M.S. Rau to Open Seasonal Gallery in Colorado

NEW ORLEANS – M.S. Rau — the New Orleans-based seller of fine art, antiques and jewelry — has announced that on June 6 it will open a seasonal storefront in Aspen, Colorado. The pop-up gallery, to be located at 228 South Mill Street, will welcome visitors through the end of September.

M.S. Rau Aspen will offer works from Renoir, Picasso and Magritte alongside jewelry and other items from Tiffany & Co., Van Cleef & Arpels, Fabergé and Cartier. The shop will occupy the entire street-level floor of a historic building.

This is the first time since its founding in 1912 that M.S. Rau has established a secondary location, although the retailer has been exhibiting items at an Aspen summer fair for the last decade and a half.

“This pop-up marks a significant chapter for M.S. Rau and exemplifies our ongoing commitment to providing an exceptional art experience in captivating environments,” said M.S. Rau President Andrew Fields, who lives in Aspen. “We have long admired Aspen’s thriving art scene and its vibrant summer season, which attracts discerning collectors from around the globe. This location aligns perfectly with our clientele, offering an opportunity to showcase our world-class collection to a new audience.”

M.S. Rau Aspen plans to host on-site events and exhibitions connected to the Food & Wine Festival, Aspen Ideas Festival and Aspen Art Week.

Founded in 1912, M.S. Rau is led by third-generation owner Bill Rau. The business is based out of a 40,000-square-foot gallery in the French Quarter but it operates globally, sourcing items from around the world and placing them in international collections. It produces exhibitions annually in New Orleans and at art and antique fairs worldwide.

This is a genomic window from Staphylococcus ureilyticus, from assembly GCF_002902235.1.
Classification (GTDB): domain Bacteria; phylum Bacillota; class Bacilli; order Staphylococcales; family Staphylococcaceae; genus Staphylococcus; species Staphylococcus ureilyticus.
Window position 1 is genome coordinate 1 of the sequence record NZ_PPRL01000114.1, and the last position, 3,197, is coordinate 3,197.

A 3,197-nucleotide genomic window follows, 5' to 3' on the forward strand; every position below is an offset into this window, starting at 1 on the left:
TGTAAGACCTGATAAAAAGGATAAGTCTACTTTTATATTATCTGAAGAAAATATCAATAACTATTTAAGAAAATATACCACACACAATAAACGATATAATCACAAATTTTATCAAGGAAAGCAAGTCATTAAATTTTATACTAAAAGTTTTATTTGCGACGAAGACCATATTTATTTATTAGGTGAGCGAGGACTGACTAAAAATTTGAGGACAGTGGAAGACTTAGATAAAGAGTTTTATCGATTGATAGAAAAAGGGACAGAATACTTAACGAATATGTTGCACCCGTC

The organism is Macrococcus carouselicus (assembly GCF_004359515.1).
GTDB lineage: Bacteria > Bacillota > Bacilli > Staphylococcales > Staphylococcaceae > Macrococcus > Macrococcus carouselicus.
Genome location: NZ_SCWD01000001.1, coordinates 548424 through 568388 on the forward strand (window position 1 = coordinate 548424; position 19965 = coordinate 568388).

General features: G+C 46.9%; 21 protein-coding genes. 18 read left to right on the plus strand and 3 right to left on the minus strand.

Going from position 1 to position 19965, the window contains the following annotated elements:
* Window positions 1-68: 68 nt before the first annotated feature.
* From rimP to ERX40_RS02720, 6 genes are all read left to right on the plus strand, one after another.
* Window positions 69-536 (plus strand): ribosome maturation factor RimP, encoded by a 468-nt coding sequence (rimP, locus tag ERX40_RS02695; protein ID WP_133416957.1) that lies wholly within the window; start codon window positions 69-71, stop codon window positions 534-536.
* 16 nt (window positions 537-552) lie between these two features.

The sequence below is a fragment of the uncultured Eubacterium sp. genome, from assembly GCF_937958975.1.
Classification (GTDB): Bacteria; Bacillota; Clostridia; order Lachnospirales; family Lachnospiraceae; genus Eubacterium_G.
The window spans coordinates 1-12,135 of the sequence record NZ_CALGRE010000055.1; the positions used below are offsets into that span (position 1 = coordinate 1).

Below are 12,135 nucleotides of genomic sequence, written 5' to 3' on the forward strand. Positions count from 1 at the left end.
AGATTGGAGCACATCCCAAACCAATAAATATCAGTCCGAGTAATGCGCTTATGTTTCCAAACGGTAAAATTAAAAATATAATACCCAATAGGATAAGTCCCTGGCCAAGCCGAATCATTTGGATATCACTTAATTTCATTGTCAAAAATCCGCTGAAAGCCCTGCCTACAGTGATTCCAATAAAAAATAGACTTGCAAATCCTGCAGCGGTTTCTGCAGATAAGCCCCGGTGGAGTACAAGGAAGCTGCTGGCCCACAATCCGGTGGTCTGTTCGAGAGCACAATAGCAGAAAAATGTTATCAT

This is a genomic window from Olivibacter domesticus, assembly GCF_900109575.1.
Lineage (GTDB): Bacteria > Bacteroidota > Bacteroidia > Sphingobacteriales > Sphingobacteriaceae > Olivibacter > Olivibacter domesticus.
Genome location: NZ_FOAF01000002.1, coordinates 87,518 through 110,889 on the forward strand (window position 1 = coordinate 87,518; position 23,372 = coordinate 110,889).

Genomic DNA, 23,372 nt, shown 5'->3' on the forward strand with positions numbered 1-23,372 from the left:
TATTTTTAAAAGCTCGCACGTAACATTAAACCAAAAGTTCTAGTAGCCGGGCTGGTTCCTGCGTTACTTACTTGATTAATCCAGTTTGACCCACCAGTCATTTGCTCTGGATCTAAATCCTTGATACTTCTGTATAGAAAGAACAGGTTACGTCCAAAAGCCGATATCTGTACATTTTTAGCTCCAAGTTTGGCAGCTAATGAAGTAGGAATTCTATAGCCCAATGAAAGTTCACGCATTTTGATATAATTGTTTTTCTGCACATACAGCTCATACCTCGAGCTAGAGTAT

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In 2019, M.S. Rau completed a multi-million dollar renovation and expansion of its Royal Street home. The Rau family purchased two buildings near their original shop in the 600 block of Royal and then converted the three spaces into a luxurious, three-story showroom that looks a lot more like a museum than a retail operation.

Bill Rau said the expansion transformed the business but “finally giving our collection the grand stage it deserves.” And, as fortune would have it, the project was completed right before the pandemic created a new set of challenges and opportunities.

Rau said the experience after Hurricane Katrina had prepared the company for working remotely and using online communications tools, and he said keeping all 64 of his employees on the payroll throughout the COVID shutdown helped boost morale and position the business to take advantage of evolving consumer behavior.

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“Interestingly, during the pandemic, there was a shift in how people spent their money,” he said. “With less dining out and travel, we saw a renewed focus from clients on creating beautiful living spaces. This has presented exciting new opportunities for us, as people seek art to enhance their homes.”

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